FIG. 2 is a section taken through lines 2--2 of FIG. 1 As shown in the figure, apertures 16 are conventiently circularly disposed in the spinneret face concentrically within similarly disposed apertures 17, the latter apertures having metering lands 18 as shown. Circular spacing shim 9 is at the center of the structure. Annular abutment 15 around the edge of spinneret plate 8 is grooved at 14 to seat annular gasket 12. The aligning pin is shown at 10 and the retaining collar at 11.
A section through lines 3--3 of FIG. 1 is shown at FIG. 3 and illustrates the structure of the discharge surface of housing face 7. Circularly arranged straight bores 5 are disposed concentrically within similarly disposed apertures 19. Annular groove 13 provides seating in the housing face for gasket 12.
FIG. 4 shows a modification wherein the housing face is annularly notched to increase the clearance between one side of metering lands 18 and the discharge surface of housing face 7. In the embodiment illustrated the notch follows the outer edges of the capillaries of apertures 19. Such an arrangement increases radial liquid feed flow from reservoir 6 to apertures 17.
In FIG. 5 the metering land extends from housing face 7 around aperture 19. The relatively close clearance in the vicinity of the inlet orifice of aperture 17 causes the metered flow from reservoir 6 to approach radially.
FIG. 6 is a further modification wherein three concentric cisterns 4, 3 and 20 and two reservoirs 6 and 21 are provided using two annular gaskets 12 and 22 and an annular spacing shim 23.
FIG. 7 is a relaxed yarn of mixed simple and sheath-core filaments produced by the simultaneous forming of each component using the filament-forming assembly of the present invention. Preferably the relaxing operation is conducted after fabric construction. The simple filament component contributes non-elastic stability to the fabric structure while the sheath-core filament component contributes bulk, covering power and hand.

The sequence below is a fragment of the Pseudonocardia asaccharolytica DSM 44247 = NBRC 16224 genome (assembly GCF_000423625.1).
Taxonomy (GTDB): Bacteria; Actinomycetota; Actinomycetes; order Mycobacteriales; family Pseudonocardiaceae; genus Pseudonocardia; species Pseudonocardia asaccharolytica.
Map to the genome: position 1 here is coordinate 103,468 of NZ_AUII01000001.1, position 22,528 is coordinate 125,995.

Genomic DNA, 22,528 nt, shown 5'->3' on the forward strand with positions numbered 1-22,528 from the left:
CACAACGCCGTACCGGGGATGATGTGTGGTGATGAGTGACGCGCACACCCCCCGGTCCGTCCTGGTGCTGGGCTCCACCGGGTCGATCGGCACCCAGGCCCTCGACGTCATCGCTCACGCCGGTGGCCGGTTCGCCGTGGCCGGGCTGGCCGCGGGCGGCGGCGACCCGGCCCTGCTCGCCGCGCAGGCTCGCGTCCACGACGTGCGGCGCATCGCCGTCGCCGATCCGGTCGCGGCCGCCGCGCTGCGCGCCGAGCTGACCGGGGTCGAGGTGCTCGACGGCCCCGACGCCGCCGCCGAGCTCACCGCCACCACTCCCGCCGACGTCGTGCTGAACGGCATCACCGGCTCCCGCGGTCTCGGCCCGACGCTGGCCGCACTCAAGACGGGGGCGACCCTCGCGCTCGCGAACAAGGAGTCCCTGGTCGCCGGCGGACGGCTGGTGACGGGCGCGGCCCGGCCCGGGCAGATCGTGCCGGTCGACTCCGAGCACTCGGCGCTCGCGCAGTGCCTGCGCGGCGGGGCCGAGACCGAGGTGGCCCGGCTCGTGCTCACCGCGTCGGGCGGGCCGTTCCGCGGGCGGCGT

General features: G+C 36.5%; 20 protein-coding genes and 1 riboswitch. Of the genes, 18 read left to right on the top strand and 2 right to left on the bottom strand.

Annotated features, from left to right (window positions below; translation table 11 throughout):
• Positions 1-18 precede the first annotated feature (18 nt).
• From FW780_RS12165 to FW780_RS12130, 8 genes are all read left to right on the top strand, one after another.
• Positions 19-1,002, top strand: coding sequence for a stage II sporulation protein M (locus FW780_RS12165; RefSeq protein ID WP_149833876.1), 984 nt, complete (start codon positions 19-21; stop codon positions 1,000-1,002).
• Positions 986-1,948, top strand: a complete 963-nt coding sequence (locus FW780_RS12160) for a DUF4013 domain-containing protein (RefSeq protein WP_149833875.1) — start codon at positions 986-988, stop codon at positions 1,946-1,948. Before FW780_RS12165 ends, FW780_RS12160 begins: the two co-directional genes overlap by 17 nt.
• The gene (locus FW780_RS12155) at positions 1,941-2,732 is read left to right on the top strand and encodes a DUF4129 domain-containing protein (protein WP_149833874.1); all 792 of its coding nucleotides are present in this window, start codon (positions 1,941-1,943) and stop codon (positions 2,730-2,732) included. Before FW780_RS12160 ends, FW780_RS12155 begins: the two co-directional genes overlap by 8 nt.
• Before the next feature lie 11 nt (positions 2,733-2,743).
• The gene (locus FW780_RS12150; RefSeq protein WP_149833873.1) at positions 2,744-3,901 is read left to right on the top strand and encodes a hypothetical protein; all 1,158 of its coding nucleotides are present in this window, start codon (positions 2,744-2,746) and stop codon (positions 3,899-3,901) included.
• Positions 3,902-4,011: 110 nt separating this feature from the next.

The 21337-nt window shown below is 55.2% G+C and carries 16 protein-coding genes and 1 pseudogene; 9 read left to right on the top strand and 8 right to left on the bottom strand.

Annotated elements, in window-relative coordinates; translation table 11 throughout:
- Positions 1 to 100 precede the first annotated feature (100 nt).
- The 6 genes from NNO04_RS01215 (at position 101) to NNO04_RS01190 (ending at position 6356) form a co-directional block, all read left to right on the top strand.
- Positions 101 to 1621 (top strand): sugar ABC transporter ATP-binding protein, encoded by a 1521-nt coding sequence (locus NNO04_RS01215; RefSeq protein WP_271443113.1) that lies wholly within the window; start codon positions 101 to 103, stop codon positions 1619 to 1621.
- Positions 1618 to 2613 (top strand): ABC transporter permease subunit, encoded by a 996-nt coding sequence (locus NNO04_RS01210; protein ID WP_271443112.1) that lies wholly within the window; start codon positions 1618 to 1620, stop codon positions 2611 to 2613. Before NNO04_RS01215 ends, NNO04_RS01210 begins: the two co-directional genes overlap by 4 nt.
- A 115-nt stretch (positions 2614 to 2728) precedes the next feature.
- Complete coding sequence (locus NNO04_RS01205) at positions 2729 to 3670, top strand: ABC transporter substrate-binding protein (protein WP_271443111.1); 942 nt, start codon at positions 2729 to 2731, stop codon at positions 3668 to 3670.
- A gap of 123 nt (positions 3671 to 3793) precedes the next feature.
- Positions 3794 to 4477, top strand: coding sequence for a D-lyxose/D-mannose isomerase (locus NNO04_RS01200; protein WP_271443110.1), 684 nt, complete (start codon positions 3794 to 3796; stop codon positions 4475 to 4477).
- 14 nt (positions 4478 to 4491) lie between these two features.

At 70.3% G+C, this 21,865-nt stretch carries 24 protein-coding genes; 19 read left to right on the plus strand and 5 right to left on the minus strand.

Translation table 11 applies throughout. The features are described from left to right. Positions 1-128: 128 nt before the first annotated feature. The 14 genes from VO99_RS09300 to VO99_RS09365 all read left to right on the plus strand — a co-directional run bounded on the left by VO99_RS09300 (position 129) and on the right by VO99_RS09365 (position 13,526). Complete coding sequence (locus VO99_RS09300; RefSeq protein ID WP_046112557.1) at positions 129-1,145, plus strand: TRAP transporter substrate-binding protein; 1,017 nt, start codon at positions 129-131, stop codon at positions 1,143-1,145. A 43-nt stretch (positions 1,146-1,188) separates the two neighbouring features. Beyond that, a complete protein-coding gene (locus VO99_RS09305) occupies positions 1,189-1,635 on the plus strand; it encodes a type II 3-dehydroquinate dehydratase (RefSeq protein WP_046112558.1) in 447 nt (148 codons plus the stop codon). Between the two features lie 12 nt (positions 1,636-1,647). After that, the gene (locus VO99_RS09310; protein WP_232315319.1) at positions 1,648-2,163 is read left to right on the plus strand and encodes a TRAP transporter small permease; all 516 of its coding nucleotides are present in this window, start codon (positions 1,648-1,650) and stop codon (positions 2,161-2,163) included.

FIG. 8 shows a relaxed yarn wherein a simple filament yarn and a sheath-core yarn are plied prior to relaxing.
If desired, side-by-side composite filaments may be substituted for the sheath-core filaments in the yarns described above. Such filaments may be extruded following the procedure given in U.S. Pat. No. 2,931,091. The filament-forming fluids are fed to the discharge apertures in eccentric relationship.
In the examples, the relative viscosity (ηr), i.e., viscosity of a solution of polymer relative to that of the solvent, is used as a measure of the molecular weight. The polyamide solutions contain 5.5 g. of polymer in 50 ml. of 90% formic acid and the viscosity is measured at 25° C. The polyester solutions contain 2.15 g. of the polymer in 20 ml. of a 7/10 mixture of tetrachlorophenol/phenol and the viscosity is measured at 30° C.
The thicknesses of fabrics made in the examples are measured with a dead-weight type of gauge that exerts a pressure of 3.4 pounds per square inch on the fabric (ASTM D-76-53). Due to the compressive force of the gauge, the bulk of the fabrics, are calculated from the weight per square yard and thickness is smaller than the actual bulk of the fabrics from the voluminuous yarns of this invention.
The light transmission (It) of a fabric is a measure of the covering power of a fabric and as used in the examples is the percentage of visible light passing through a 2-inch diameter sample of a fabric. The apparatus utilizes a non-collimated beam of light from a tungsten filament bulb placed 10 inches from the fabric which is 6 inches from a photocell.
The spinneret of FIG. 1 as modified in FIG. 4 having ten orifices for spinning sheath-core filaments and five orifices for spinning simple filaments is employed in spinning a 66/6 (60/40%) nylon copolymer, poly(hexamethylene adipamide/epsilon caproamide), with a relative viscosity of 41.9 and made according to the technique of U.S. Pat. No. 2,285,009 as a sheath component of the sheath-core filaments and for the single-component or simple filaments with poly(ethylene terephthalate) of relative viscosity 19, made as described in U.S. Pat. No. 2,465,319 as the core. The polymers, at 270° C., are spun into air a 25° C. and wound up at 1,200 yards per minute. The yarn is drawn over a pin heated to 80° C. and immediately thereafter passed over a 140° C. hot plate for a total elongation of 312% of its extruded length.